On hundreds of occasions since August, ambulance crews have alerted the emergency room staff at Shaare Zedek Medical Center in Jerusalem: a victim of a terrorist attack is on the way in.
The clock begins ticking and the Shock and Trauma Unit in the Weinstock Family Department of Emergency Medicine on the Fanya Gottesfeld Heller Floor begins to marshal its resources. In minutes, all necessary equipment and supplies are at the ready including units of blood and blood products for transfusion, and a team of doctors, nurses and other staff — who vary according to the nature of the incoming patient’s injuries — are on hand, waiting for the ambulance.
Tragically, this scene has been replayed at Shaare Zedek more than 250 times in recent months, as of this writing. The victims of stabbings, shootings and deliberate vehicle rammings have included men, women and children — soldiers, expectant mothers, sabras and recent olim.
Politics are left outside the Hospital’s doors.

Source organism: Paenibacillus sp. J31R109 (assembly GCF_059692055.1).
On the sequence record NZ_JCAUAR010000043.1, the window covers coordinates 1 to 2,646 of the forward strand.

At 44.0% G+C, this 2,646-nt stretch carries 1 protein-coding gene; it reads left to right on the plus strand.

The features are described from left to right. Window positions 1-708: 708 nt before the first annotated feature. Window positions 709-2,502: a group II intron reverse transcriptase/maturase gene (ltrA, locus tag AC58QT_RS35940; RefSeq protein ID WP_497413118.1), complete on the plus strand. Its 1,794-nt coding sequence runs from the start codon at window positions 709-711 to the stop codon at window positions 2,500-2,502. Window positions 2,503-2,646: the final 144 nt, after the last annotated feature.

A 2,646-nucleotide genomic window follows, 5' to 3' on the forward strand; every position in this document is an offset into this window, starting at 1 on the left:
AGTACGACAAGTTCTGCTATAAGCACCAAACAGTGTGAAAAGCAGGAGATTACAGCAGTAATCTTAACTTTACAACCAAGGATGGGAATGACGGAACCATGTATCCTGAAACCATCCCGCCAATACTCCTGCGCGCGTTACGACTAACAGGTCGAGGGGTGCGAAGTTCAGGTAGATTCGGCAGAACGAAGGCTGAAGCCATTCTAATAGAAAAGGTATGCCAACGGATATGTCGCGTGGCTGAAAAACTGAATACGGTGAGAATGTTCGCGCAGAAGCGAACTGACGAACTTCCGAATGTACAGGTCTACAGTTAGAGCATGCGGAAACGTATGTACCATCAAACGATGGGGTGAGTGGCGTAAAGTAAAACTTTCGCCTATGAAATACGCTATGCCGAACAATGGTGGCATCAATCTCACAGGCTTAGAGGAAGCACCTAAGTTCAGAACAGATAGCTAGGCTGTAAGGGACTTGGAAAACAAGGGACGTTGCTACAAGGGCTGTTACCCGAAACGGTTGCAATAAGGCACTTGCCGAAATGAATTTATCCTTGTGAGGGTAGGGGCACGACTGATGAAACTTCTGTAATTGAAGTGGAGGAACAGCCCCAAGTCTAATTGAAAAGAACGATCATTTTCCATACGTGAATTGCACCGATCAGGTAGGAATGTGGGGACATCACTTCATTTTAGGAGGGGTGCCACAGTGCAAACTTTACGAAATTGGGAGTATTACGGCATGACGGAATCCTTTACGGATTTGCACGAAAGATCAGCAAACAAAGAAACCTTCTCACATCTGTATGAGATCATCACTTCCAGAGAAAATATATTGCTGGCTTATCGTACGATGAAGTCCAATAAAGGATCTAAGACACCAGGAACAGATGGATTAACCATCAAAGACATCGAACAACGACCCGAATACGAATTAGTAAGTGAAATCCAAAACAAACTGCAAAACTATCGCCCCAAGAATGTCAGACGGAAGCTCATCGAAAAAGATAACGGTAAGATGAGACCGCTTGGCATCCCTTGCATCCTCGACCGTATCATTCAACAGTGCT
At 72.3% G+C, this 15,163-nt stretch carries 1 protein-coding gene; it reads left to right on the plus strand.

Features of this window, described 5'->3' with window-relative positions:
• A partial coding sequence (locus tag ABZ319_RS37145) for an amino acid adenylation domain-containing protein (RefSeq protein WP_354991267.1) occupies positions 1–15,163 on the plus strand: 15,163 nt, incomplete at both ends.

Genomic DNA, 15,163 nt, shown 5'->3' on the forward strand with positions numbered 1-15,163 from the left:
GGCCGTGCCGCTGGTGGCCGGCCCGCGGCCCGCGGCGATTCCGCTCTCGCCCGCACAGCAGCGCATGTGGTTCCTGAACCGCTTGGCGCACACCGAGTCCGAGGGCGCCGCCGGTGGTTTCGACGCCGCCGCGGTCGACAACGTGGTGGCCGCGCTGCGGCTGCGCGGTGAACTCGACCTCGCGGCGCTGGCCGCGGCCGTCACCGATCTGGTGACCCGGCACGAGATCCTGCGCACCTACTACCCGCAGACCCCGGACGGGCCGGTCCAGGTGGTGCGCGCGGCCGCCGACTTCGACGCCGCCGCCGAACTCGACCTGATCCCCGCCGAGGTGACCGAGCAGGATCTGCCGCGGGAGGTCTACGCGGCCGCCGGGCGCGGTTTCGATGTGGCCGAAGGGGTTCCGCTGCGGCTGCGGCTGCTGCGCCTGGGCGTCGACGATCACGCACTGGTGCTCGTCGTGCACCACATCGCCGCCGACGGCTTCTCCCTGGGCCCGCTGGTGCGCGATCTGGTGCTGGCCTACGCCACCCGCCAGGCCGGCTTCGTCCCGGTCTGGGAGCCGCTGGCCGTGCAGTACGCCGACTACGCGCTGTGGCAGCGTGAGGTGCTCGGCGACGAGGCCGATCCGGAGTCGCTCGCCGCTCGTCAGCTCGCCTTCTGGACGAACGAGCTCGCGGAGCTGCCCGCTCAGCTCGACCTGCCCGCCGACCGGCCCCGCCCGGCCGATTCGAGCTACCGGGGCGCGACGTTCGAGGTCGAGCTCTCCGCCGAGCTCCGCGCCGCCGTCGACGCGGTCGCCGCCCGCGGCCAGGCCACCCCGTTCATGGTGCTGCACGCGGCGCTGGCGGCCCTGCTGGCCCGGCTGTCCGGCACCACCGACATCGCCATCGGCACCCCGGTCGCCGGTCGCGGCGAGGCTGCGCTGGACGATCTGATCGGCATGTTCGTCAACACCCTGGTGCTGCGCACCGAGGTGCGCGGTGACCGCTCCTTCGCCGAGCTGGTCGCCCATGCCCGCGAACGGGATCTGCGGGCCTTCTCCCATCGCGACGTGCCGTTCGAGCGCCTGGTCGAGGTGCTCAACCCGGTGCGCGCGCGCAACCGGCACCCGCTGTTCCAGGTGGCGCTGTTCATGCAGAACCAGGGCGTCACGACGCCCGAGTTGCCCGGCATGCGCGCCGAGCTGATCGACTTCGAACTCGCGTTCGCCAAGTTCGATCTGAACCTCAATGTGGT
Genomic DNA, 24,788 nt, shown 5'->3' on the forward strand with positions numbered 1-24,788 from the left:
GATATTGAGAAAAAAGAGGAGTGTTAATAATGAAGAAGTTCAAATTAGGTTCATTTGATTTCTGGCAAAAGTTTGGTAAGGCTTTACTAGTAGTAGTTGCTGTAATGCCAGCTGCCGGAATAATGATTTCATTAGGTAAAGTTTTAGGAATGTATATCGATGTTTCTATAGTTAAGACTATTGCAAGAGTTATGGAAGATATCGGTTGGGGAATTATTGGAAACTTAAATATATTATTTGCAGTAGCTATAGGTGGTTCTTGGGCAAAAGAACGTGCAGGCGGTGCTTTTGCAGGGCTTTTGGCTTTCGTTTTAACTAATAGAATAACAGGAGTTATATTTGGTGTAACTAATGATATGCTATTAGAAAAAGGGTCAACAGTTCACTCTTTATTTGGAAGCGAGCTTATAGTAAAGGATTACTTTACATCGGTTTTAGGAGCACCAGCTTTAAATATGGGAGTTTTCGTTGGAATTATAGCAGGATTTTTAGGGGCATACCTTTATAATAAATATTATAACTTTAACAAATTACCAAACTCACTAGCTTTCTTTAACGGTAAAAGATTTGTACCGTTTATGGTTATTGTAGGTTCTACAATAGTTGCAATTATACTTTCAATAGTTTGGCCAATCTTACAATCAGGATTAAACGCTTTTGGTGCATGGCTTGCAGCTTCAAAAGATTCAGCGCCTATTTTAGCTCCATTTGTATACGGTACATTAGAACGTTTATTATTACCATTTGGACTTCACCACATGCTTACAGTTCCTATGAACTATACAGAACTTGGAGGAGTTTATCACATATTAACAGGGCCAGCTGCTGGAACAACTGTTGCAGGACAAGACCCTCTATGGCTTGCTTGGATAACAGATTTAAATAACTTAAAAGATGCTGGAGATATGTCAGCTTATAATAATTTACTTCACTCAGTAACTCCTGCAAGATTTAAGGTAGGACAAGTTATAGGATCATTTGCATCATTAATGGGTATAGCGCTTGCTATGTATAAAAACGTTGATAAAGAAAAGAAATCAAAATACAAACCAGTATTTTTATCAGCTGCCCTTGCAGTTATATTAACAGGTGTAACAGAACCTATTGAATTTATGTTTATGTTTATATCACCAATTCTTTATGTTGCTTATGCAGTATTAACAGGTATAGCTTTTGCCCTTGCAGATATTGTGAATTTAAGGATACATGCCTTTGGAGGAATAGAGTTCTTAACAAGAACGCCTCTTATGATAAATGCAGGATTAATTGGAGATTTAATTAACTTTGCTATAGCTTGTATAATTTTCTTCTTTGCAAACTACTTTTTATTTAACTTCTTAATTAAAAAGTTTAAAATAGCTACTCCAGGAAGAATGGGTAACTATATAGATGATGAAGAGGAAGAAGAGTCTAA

“We have Arab doctors treating Jewish patients, and in the next bed, Jewish doctors treating Arabs, maybe attackers,” explained Dr. Ofer Merin, a cardio-thoracic surgeon who is deputy director-general of Shaare Zedek and executive director of the Trauma Unit. “I never try to match an Arab physician to an Arab patient, or a Jewish physician to a Jewish patient, even though language makes it easier. It would be like saying: ‘OK, you’re an Arab, you treat the terrorist.’ No. If someone is shot and comes in, he is treated the same as anyone else who is shot.”
“There are six beds in the Trauma Unit. In bed number one you might find a lady injured by a terrorist; in bed number two could be a child injured by a terrorist; and more >